US Inflation to Provide Guidance Ahead of December FOMC

American consumer prices are the final domino for the Federal Reserve to Hike for First time in 10 years.

The USD had cut a clear path head of the December 16 Federal Open Market Committee (FOMC). The October FOMC statement clearly put the December meeting as an important cross roads as Fed members jawboned the high possibility of a rate hike announcement. Fed Chair Janet Yellen called the December meeting a “live possibility” of a rate hike. A stellar employment report crushing expectations at 271,000 jobs and a decline of the unemployment rate to 5 percent restored a pillar of economic recovery needed to raise rates. The CME FedWatch Tool based on the 30-day Fed fund futures prices points to a 67.8 percent probability of a rate hike in the next FOMC meeting. The U.S. retail sales hurdle was cleared, not as convincingly as the jobs indicator, with tepid growth of 0.1 percent missing the expectations of a 0.3 percent rise due to a loss of pace of auto sales. Core retail sales were also below expectations at 0.2 percent, but not enough to put serious doubts in the outcome of the December FOMC. Next up for the Federal Reserve Rate Hike is the release of the U.S. CPI.

G20 Reaction to Paris Attacks

The leaders of the twenty largest economies were due to speak about the current global economic slowdown, but instead the conversation was dictated by the Paris attacks a few days earlier. Immigration and security became the top discussion points as all members of G20 condemned the attacks and praised the resilience of the French people and sent their condolences to the families of the victims.

Central banks have dominated market volatility and after the Swiss National Bank shock announcement in January, the U.S. Federal Reserve will close a year to remember in monetary policy annals with a possible interest rate hike on December 16. While G20 leaders stressed cooperation one of the biggest risk factors this year has been a break of ranks by central banks that were once operating in lock step. The United States and the United Kingdom appear to be caring a different path than that of Europe and Japan, where monetary easing is still needed and in fact might be announced beyond current historic levels.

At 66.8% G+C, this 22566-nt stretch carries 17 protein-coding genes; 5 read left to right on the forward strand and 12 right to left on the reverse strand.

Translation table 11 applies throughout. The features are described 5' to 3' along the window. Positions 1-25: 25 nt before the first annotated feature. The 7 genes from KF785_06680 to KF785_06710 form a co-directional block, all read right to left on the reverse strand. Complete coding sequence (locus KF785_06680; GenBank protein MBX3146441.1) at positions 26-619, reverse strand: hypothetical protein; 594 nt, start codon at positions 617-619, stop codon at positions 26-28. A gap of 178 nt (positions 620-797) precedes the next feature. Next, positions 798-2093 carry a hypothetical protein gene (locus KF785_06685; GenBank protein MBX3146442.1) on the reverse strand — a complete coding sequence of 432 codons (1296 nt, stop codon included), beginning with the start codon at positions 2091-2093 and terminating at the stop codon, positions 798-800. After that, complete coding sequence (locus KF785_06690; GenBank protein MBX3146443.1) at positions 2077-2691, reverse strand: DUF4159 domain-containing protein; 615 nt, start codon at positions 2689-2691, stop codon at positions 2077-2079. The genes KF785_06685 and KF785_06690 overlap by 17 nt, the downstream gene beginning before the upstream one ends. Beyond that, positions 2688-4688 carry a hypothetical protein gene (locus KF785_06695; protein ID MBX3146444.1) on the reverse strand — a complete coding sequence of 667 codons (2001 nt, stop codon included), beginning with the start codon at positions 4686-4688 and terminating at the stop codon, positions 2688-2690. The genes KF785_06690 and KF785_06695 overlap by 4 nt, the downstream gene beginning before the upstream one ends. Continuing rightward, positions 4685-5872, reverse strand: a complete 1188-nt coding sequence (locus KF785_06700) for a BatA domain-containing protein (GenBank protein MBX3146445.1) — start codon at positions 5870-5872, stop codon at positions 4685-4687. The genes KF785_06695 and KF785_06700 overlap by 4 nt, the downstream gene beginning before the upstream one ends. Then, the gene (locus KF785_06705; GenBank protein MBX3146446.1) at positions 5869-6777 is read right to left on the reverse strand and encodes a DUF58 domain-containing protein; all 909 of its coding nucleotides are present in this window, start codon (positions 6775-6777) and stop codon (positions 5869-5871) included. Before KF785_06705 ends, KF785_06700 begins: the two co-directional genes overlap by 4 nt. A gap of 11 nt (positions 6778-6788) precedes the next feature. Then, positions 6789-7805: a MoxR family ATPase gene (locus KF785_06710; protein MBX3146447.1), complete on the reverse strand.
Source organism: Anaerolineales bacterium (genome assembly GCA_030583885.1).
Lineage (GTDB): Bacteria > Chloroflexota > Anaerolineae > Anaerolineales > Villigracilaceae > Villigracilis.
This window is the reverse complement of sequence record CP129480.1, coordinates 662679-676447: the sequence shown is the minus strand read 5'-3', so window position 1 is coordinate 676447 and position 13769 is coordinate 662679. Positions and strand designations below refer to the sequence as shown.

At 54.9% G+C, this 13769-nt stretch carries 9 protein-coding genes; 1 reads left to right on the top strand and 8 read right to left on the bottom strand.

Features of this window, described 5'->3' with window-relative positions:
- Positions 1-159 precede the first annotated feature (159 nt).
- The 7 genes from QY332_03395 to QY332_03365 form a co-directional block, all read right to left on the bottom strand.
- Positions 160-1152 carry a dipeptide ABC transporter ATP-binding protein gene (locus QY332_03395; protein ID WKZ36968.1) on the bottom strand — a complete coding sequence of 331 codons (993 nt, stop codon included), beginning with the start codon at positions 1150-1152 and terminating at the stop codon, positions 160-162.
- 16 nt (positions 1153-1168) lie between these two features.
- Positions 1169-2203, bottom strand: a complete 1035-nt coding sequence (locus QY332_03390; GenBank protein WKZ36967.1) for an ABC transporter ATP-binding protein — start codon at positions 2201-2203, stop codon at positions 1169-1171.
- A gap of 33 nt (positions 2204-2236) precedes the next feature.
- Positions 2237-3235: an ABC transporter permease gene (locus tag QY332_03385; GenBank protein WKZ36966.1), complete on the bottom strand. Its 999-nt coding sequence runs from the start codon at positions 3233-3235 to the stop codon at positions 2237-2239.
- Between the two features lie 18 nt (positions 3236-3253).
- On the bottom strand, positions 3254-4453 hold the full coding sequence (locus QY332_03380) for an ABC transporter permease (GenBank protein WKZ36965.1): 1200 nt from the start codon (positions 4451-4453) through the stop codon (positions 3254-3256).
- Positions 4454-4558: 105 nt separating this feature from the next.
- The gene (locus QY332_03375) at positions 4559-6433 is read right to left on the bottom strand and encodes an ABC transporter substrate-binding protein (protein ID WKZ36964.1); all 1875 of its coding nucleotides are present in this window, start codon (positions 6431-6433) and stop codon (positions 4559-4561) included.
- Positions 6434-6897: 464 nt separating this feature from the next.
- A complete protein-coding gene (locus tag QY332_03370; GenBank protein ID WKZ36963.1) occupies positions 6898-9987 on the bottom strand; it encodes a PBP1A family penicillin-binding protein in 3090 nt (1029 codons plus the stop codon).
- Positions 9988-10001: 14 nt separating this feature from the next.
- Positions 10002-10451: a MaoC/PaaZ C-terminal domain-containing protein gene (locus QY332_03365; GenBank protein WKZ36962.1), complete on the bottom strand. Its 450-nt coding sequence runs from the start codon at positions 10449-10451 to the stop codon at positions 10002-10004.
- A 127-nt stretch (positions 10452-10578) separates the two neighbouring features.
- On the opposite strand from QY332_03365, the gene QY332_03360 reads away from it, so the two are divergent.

Forex market events to watch this week:

Tuesday, November 17
4:30 am GBP CPI y/y
5:00 am EUR German ZEW Economic Sentiment
8:30 am USD CPI m/m
8:30 am USD Core CPI m/m
Tentative NZD GDT Price Index
Wednesday, November 18
8:30 am USD Building Permits
2:00 pm USD FOMC Meeting Minutes
Tentative JPY Monetary Policy Statement
Thursday, November 19
Tentative JPY BOJ Press Conference
4:30 am GBP Retail Sales m/m
8:30 am USD Unemployment Claims
10:00 am USD Philly Fed Manufacturing Index
Friday, November 20
3:00 am EUR ECB President Draghi Speaks
8:30 am CAD Core CPI m/m
8:30 am CAD Core Retail Sales m/m

*All times EST
For a complete list of scheduled events in the forex market visit the MarketPulse Economic Calendar

This article is for general information purposes only. It is not investment advice or a solution to buy or sell securities. Opinions are the authors; not necessarily that of OANDA Corporation or any of its affiliates, subsidiaries, officers or directors. Leveraged trading is high risk and not suitable for all. You could lose all of your deposited funds.

Alfonso Esparza

Alfonso Esparza

Senior Currency Analyst at Market Pulse
Alfonso Esparza specializes in macro forex strategies for North American and major currency pairs. Upon joining OANDA in 2007, Alfonso Esparza established the MarketPulseFX blog and he has since written extensively about central banks and global economic and political trends. Alfonso has also worked as a professional currency trader focused on North America and emerging markets. He has been published by The MarketWatch, Reuters, the Wall Street Journal and The Globe and Mail, and he also appears regularly as a guest commentator on networks including Bloomberg and BNN. He holds a finance degree from the Monterrey Institute of Technology and Higher Education (ITESM) and an MBA with a specialization on financial engineering and marketing from the University of Toronto.
Alfonso Esparza